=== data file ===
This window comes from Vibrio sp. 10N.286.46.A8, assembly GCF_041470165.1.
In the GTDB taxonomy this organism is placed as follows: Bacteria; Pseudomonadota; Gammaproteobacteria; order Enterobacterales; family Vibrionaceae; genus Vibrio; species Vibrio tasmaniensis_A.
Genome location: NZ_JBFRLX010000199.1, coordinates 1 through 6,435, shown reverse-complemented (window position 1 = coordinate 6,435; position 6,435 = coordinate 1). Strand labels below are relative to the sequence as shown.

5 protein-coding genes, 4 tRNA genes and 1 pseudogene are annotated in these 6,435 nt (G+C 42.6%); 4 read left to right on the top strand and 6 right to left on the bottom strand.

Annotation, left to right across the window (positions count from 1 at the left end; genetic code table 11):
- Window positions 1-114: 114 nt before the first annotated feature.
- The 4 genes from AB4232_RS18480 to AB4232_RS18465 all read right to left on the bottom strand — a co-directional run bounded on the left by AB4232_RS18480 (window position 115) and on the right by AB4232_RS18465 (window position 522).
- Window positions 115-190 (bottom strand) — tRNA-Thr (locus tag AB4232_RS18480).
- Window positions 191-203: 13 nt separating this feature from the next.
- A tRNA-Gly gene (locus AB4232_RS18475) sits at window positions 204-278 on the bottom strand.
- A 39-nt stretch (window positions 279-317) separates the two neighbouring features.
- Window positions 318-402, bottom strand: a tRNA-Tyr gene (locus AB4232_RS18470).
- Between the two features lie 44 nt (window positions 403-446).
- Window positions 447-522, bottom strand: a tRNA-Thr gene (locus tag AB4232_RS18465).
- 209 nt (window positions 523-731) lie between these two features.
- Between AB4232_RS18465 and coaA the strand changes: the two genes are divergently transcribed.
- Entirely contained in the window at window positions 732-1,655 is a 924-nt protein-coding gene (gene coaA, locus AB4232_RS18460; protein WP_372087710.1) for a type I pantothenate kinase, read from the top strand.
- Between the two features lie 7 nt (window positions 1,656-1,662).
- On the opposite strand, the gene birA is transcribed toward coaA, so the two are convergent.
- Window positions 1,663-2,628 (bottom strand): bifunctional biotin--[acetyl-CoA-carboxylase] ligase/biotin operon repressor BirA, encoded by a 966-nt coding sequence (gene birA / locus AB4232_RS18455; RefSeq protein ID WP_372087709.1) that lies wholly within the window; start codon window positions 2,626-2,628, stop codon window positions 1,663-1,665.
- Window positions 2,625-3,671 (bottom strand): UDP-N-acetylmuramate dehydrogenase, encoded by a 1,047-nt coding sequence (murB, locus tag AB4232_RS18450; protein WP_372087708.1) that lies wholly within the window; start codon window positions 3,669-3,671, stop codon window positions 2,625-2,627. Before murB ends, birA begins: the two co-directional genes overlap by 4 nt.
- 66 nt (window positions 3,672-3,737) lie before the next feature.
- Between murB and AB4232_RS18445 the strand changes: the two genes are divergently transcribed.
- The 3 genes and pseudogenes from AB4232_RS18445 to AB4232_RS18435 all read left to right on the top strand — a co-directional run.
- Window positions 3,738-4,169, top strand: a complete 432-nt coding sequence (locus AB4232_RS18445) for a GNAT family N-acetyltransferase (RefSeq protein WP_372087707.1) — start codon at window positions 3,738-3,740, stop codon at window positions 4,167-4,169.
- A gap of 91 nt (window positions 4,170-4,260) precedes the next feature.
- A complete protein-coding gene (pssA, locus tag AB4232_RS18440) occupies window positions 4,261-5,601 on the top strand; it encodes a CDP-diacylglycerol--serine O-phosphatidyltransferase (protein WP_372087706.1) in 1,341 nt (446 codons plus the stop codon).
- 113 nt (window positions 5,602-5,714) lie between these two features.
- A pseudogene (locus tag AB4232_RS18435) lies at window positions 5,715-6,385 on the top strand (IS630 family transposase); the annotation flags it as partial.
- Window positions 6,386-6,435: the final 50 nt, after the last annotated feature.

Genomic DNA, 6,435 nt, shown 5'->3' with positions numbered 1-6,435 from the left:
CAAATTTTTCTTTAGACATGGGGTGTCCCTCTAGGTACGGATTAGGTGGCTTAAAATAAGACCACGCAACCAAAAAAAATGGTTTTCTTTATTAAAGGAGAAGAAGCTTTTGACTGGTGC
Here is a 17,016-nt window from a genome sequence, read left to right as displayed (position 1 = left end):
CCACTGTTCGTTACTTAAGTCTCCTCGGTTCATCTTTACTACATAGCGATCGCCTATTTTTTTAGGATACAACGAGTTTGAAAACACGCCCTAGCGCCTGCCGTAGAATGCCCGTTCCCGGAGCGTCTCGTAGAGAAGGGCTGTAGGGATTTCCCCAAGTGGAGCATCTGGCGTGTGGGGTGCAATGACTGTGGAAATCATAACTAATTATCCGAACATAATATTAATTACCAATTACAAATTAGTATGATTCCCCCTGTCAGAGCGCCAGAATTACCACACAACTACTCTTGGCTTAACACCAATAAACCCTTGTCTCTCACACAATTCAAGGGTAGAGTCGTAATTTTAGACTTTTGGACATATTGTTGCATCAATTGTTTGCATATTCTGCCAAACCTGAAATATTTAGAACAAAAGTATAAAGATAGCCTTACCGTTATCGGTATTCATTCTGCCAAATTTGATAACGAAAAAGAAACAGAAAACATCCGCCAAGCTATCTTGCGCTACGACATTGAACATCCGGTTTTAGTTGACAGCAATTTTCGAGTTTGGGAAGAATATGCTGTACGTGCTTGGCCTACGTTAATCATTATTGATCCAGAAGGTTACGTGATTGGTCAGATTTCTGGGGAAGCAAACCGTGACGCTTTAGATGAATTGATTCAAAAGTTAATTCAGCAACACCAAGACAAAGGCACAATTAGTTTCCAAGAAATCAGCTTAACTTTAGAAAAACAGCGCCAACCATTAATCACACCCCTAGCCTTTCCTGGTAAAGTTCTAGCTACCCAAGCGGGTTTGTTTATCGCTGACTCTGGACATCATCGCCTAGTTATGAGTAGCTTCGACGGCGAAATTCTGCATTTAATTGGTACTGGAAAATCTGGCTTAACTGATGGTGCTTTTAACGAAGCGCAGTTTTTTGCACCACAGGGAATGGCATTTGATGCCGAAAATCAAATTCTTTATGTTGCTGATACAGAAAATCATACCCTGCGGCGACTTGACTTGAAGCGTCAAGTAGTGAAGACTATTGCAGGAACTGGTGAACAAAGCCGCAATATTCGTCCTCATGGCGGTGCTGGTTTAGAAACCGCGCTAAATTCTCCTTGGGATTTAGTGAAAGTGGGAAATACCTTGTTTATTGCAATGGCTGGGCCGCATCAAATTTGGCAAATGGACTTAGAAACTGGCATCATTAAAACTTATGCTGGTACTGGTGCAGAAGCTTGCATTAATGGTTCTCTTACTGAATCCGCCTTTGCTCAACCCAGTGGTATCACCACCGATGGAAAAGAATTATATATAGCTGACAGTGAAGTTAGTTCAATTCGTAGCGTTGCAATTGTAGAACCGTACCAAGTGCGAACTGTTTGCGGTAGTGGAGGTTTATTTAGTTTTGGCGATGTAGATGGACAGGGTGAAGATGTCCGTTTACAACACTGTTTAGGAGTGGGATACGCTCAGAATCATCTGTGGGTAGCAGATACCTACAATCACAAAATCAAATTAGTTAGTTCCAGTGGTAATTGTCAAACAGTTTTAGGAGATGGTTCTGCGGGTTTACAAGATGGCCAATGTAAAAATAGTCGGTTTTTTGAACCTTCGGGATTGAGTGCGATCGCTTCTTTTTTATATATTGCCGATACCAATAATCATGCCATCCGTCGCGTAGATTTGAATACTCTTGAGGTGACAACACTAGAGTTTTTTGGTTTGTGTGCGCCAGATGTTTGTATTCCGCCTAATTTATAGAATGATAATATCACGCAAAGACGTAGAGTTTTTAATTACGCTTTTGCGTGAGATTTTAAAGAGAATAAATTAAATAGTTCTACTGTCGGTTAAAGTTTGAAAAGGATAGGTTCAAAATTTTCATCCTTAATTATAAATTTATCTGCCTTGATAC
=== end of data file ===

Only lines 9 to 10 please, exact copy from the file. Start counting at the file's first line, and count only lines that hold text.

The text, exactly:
- Window positions 191-203: 13 nt separating this feature from the next.
- A tRNA-Gly gene (locus AB4232_RS18475) sits at window positions 204-278 on the bottom strand.